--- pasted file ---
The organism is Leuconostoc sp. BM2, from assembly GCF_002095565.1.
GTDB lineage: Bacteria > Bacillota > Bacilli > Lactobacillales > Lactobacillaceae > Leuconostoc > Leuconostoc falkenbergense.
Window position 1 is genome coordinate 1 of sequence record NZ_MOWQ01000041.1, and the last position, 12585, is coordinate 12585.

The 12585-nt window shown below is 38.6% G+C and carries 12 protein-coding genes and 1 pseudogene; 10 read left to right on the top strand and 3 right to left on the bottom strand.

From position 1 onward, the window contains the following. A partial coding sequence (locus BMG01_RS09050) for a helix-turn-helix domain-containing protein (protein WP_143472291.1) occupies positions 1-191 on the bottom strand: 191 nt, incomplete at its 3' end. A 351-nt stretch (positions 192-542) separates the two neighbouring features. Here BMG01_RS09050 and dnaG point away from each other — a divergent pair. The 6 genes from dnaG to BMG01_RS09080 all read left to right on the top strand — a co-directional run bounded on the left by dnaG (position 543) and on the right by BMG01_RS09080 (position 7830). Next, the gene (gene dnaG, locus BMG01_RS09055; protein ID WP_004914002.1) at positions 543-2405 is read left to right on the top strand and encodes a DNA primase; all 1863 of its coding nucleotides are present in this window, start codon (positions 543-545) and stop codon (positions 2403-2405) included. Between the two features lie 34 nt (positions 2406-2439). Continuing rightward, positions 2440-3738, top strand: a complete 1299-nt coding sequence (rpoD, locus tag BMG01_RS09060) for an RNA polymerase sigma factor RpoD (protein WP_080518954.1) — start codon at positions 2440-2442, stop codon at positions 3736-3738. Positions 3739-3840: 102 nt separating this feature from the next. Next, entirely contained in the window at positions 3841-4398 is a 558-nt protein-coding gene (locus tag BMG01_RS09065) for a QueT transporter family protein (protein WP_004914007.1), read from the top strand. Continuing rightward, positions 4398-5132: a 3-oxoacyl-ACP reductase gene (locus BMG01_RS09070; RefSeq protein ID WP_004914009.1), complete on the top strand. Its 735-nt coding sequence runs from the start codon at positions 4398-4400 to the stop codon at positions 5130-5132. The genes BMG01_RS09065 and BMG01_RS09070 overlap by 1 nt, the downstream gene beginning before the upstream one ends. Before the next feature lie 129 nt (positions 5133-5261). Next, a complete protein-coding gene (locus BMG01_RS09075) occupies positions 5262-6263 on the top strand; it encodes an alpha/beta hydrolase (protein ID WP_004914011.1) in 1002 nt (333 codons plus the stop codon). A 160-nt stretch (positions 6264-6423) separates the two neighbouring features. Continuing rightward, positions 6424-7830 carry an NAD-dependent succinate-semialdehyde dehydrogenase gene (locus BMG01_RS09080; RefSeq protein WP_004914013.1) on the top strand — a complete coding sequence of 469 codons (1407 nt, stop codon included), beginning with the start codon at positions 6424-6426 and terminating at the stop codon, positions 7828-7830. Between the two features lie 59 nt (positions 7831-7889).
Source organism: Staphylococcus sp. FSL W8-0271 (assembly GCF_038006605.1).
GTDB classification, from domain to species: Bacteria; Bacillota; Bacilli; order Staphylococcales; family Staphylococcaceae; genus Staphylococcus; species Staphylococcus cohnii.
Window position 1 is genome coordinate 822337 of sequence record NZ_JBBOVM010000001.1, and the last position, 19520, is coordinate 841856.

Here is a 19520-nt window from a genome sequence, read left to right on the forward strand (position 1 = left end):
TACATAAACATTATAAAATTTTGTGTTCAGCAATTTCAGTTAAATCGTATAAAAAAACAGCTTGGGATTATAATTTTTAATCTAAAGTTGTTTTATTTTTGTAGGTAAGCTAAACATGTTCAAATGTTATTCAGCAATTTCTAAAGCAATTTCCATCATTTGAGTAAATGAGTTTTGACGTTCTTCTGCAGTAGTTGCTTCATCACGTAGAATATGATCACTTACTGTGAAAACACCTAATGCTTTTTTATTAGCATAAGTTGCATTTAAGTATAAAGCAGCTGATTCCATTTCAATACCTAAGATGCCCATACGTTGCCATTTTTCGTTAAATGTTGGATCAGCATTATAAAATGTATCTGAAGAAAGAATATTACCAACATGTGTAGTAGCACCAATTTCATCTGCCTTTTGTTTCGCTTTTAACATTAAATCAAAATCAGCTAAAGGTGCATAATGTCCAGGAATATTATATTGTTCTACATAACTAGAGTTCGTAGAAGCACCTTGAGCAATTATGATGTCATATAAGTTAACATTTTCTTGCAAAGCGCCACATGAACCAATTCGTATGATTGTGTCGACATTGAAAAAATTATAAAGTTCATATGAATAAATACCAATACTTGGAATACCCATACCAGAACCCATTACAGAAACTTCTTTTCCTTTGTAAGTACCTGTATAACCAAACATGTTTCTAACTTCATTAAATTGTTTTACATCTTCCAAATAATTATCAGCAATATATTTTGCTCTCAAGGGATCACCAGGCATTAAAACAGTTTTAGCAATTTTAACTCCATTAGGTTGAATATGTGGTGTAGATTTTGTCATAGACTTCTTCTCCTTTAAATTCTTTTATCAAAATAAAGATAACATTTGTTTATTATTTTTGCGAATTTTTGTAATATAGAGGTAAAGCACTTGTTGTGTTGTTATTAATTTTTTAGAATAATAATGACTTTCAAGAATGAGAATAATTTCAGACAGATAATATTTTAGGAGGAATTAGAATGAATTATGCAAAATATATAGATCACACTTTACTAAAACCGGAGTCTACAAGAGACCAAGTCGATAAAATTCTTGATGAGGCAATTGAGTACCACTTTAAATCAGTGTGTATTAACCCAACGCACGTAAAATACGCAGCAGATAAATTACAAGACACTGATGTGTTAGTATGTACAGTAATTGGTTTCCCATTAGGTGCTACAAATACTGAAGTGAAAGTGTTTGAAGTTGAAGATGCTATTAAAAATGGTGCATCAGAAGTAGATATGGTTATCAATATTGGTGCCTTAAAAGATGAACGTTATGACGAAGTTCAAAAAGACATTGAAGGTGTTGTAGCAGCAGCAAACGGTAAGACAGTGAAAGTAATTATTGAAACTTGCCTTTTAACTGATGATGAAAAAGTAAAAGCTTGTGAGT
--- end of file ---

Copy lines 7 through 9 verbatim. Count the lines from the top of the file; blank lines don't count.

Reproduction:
GTDB classification, from domain to species: Bacteria; Bacillota; Bacilli; order Staphylococcales; family Staphylococcaceae; genus Staphylococcus; species Staphylococcus cohnii.
Window position 1 is genome coordinate 822337 of sequence record NZ_JBBOVM010000001.1, and the last position, 19520, is coordinate 841856.

Here is a 19520-nt window from a genome sequence, read left to right on the forward strand (position 1 = left end):